DUP ministers were accused of using delaying tactics to hold up the establishment of a strategy for the Irish language, on 8 November 2010.
Barry McElduff moved the Sinn Fein motion calling on Culture Minister Nelson McCausland to establish a language strategy.
He quoted a long list of delays he ascribed to DUP culture ministers regarding the Irish language.
"We have seen endless delay mechanisms and great dishonesty over this matter over a long period of time," Mr McElduff said.
The debate paused for question time.
Dominic Bradley moved an SDLP amendment calling for an Irish Language Bill.
Mr Bradley said that if there was not to be an Irish Language Act brought through the Assembly then legislation could be enacted at Westminster.
Lord Browne of the DUP said he fully backed the minister. He added that an Irish language Act would cost £290m and people would prefer to see the money spent on other things.
Lord Browne said supporters of such an act wanted a privileged position for Irish speakers.
Ken Robinson of the UUP was opposed to both the motion and the amendment.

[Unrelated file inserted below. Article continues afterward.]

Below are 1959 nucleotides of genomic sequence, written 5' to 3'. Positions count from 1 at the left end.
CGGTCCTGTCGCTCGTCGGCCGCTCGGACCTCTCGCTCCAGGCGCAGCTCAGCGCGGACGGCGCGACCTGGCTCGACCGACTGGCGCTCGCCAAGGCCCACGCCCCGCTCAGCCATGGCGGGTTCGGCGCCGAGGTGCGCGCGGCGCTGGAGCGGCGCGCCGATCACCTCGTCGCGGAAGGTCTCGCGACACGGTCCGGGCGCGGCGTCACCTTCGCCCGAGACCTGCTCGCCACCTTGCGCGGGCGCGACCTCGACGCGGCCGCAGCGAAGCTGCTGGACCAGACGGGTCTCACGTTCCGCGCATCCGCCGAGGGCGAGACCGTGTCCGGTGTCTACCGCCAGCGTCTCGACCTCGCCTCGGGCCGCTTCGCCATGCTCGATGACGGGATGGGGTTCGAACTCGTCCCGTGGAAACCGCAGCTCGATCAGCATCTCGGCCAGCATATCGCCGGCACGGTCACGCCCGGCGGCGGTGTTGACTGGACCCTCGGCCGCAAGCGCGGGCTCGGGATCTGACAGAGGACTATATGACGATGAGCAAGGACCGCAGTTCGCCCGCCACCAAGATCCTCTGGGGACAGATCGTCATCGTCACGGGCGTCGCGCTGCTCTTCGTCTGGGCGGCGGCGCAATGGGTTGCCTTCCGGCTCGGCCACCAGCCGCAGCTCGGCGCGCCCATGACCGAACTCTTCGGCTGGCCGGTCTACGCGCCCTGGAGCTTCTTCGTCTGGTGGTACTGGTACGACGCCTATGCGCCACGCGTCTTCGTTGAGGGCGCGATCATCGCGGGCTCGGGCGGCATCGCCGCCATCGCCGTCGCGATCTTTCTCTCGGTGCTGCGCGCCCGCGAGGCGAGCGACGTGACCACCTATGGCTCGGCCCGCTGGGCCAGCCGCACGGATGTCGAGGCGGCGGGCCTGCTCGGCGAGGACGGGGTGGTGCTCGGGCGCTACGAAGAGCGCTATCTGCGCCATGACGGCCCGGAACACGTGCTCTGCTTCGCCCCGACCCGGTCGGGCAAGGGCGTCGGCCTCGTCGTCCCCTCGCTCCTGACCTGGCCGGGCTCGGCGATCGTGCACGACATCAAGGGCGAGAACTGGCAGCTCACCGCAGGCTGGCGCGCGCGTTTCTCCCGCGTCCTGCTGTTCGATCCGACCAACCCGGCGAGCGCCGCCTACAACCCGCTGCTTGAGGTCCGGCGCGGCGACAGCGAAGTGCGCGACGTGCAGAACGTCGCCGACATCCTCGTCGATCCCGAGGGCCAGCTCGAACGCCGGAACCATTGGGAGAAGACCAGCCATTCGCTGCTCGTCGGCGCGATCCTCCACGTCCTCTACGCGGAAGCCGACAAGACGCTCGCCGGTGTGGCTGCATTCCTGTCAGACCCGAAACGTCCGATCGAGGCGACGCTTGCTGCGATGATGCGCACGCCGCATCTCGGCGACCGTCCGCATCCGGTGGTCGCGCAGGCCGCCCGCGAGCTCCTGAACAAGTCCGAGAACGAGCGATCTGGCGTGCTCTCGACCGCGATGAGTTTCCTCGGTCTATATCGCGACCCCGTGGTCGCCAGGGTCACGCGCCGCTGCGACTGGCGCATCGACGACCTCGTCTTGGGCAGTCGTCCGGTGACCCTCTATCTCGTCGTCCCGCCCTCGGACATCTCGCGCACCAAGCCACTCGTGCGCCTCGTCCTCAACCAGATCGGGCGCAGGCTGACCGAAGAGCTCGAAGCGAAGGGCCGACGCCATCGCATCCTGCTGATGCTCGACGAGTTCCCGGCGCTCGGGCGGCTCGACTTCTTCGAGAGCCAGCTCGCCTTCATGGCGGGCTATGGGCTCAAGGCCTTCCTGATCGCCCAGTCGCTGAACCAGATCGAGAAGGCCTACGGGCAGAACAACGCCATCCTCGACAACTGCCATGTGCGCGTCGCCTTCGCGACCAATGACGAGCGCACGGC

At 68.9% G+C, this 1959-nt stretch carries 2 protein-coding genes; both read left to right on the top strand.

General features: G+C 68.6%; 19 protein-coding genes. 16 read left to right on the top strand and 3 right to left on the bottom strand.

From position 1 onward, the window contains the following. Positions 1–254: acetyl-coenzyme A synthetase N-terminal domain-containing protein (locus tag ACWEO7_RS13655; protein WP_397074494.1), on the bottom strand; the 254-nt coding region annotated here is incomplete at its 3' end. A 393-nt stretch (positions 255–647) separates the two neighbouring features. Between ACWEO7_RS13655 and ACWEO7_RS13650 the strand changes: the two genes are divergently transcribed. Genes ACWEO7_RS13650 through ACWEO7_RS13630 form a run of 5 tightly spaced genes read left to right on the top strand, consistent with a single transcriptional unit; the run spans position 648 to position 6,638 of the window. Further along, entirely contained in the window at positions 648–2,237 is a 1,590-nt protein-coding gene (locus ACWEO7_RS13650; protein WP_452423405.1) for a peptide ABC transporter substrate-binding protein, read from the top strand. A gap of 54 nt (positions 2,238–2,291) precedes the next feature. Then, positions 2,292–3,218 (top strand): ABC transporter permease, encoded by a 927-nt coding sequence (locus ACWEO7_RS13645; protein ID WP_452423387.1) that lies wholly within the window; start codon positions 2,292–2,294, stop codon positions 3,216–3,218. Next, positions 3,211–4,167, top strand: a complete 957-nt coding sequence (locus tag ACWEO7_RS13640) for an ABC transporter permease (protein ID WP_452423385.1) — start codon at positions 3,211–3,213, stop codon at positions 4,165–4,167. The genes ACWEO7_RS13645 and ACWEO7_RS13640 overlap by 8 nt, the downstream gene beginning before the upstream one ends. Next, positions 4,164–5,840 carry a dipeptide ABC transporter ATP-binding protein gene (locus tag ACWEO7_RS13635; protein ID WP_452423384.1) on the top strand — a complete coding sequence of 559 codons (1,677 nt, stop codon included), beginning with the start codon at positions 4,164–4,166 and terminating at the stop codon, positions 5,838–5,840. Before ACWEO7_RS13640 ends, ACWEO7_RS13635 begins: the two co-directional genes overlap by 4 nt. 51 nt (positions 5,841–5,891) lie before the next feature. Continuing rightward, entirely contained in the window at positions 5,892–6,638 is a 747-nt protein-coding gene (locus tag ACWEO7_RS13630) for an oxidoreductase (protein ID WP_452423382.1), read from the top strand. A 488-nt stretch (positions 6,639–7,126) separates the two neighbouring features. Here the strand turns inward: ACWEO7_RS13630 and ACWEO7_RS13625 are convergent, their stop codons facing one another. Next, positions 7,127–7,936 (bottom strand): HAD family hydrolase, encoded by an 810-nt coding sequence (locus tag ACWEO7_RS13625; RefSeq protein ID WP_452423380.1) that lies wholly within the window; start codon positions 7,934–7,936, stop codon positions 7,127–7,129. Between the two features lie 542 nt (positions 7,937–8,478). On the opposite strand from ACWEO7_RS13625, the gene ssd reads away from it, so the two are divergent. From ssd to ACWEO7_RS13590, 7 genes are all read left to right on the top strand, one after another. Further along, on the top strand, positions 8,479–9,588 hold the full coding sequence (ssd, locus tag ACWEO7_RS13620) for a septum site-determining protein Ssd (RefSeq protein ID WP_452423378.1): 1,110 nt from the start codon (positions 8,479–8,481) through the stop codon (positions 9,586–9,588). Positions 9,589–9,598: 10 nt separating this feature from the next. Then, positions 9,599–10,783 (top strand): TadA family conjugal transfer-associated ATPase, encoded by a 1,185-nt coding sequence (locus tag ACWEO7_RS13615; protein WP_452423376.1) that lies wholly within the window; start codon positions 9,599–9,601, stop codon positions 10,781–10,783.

Anna Lo of the Alliance Party said she was disappointed that an Alliance amendment had not been adopted. This had referred to the rights of speakers of all minority languages including sign languages.
The Culture Minister replied to the motion.
Nelson McCausland said there was no requirement in the St Andrews 2006 Act to bring forward an Irish Language Act.
The minister said he would bring forward a minority languages strategy to cover both Ulster-Scots and Irish.
The strategy had been held up on two fronts, broadcasting and education, he added.
Mr McCausland said the BBC had a well-funded Irish language unit but its treatment of Ulster-Scots had been derisory. He had had a meeting with the BBC and was hopeful that the situation would change.
The minister said that if Sinn Fein members wanted to know who was holding up the strategy the answer was their own education minister.
The motion was defeated on a cross-community vote.